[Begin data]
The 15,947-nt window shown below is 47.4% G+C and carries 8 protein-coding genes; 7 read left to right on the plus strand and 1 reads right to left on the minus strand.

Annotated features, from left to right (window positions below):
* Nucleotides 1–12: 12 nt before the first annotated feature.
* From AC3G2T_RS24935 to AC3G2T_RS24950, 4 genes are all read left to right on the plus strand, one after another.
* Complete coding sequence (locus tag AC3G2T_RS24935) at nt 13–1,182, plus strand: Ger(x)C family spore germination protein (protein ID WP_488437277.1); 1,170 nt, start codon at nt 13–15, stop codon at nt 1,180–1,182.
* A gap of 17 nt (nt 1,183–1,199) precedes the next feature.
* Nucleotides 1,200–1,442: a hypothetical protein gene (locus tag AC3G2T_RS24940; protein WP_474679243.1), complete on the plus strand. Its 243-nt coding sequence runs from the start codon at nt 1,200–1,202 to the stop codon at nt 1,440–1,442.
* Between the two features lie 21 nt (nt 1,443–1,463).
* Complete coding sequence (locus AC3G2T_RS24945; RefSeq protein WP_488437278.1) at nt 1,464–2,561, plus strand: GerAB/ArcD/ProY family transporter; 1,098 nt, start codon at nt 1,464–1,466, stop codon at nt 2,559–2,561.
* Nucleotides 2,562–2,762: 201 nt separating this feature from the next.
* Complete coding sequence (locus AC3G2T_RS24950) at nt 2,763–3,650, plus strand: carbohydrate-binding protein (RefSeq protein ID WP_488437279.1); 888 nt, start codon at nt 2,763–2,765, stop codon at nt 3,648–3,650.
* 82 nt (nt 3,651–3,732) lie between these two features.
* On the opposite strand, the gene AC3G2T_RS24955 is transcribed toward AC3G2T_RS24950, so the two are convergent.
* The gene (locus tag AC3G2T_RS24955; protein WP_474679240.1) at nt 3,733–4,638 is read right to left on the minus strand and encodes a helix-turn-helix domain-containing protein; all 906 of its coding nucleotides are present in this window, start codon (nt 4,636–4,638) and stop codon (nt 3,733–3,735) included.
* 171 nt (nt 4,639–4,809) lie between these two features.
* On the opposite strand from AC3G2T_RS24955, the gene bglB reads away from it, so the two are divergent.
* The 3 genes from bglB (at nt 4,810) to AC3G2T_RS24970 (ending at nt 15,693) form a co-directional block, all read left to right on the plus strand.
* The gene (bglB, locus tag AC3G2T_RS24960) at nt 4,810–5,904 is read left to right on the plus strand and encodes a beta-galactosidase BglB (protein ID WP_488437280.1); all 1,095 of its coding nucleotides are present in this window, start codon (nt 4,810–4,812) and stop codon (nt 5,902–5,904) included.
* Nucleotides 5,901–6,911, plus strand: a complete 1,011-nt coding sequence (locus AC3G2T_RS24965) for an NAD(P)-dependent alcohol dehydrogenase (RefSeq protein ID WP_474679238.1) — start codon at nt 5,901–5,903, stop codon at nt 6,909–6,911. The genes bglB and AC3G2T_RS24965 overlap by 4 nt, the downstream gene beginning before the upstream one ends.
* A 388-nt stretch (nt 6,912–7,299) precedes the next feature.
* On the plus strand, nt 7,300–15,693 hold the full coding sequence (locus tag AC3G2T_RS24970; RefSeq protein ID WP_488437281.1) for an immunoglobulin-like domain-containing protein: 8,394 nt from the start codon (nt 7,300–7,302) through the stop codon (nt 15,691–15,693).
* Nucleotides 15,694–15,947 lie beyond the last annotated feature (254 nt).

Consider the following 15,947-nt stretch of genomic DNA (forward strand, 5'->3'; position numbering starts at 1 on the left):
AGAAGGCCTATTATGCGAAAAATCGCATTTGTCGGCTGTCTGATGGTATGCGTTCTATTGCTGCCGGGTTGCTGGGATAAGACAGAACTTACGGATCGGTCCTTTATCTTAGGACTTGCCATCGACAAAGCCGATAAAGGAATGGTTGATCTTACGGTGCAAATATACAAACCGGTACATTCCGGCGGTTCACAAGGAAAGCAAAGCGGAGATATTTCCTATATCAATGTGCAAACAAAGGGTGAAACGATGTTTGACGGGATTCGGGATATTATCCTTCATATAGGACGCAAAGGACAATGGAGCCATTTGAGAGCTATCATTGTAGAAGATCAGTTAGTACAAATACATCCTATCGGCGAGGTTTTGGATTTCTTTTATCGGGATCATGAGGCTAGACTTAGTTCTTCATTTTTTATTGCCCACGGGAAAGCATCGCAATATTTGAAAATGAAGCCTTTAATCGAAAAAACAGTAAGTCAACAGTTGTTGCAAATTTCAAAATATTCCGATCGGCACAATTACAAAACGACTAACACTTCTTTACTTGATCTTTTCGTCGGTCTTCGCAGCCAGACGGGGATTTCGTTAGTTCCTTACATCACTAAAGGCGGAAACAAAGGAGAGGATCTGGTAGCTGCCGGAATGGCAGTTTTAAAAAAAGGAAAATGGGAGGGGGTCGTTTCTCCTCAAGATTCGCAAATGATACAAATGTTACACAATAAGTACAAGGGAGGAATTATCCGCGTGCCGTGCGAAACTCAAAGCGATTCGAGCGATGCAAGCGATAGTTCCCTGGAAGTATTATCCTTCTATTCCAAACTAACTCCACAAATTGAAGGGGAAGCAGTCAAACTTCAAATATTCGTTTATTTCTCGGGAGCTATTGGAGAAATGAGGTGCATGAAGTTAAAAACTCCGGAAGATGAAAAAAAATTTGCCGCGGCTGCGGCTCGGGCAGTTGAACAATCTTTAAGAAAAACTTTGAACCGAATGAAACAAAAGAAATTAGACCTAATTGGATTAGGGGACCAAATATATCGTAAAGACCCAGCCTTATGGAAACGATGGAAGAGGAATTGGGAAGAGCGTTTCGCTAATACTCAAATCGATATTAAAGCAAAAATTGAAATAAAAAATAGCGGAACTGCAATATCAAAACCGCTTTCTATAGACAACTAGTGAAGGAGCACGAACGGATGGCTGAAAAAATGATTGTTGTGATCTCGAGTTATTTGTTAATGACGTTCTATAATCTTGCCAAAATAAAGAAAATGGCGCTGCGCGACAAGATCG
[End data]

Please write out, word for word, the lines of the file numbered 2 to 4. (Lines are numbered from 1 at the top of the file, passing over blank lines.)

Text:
Annotated features, from left to right (window positions below):
* Nucleotides 1–12: 12 nt before the first annotated feature.
* From AC3G2T_RS24935 to AC3G2T_RS24950, 4 genes are all read left to right on the plus strand, one after another.